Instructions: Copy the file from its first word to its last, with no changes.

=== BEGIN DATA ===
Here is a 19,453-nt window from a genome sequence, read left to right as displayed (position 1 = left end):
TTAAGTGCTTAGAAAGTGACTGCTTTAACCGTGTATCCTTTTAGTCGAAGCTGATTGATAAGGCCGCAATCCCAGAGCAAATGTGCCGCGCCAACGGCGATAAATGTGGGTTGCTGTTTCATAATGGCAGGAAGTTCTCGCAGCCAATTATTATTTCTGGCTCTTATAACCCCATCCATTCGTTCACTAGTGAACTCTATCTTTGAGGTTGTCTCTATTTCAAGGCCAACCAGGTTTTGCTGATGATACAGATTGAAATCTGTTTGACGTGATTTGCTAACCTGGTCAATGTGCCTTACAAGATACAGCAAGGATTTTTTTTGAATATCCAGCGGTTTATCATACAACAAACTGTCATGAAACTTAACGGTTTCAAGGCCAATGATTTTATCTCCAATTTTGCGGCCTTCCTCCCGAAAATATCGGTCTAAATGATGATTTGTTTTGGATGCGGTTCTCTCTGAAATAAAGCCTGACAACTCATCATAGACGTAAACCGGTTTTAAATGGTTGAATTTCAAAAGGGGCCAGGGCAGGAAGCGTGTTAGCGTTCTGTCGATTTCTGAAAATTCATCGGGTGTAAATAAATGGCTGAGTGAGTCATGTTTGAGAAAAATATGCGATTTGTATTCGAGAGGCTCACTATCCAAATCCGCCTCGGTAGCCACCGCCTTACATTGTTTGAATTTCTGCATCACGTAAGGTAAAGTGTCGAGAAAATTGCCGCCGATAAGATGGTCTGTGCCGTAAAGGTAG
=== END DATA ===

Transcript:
Here is a 19,453-nt window from a genome sequence, read left to right as displayed (position 1 = left end):
TTAAGTGCTTAGAAAGTGACTGCTTTAACCGTGTATCCTTTTAGTCGAAGCTGATTGATAAGGCCGCAATCCCAGAGCAAATGTGCCGCGCCAACGGCGATAAATGTGGGTTGCTGTTTCATAATGGCAGGAAGTTCTCGCAGCCAATTATTATTTCTGGCTCTTATAACCCCATCCATTCGTTCACTAGTGAACTCTATCTTTGAGGTTGTCTCTATTTCAAGGCCAACCAGGTTTTGCTGATGATACAGATTGAAATCTGTTTGACGTGATTTGCTAACCTGGTCAATGTGCCTTACAAGATACAGCAAGGATTTTTTTTGAATATCCAGCGGTTTATCATACAACAAACTGTCATGAAACTTAACGGTTTCAAGGCCAATGATTTTATCTCCAATTTTGCGGCCTTCCTCCCGAAAATATCGGTCTAAATGATGATTTGTTTTGGATGCGGTTCTCTCTGAAATAAAGCCTGACAACTCATCATAGACGTAAACCGGTTTTAAATGGTTGAATTTCAAAAGGGGCCAGGGCAGGAAGCGTGTTAGCGTTCTGTCGATTTCTGAAAATTCATCGGGTGTAAATAAATGGCTGAGTGAGTCATGTTTGAGAAAAATATGCGATTTGTATTCGAGAGGCTCACTATCCAAATCCGCCTCGGTAGCCACCGCCTTACATTGTTTGAATTTCTGCATCACGTAAGGTAAAGTGTCGAGAAAATTGCCGCCGATAAGATGGTCTGTGCCGTAAAGGTAG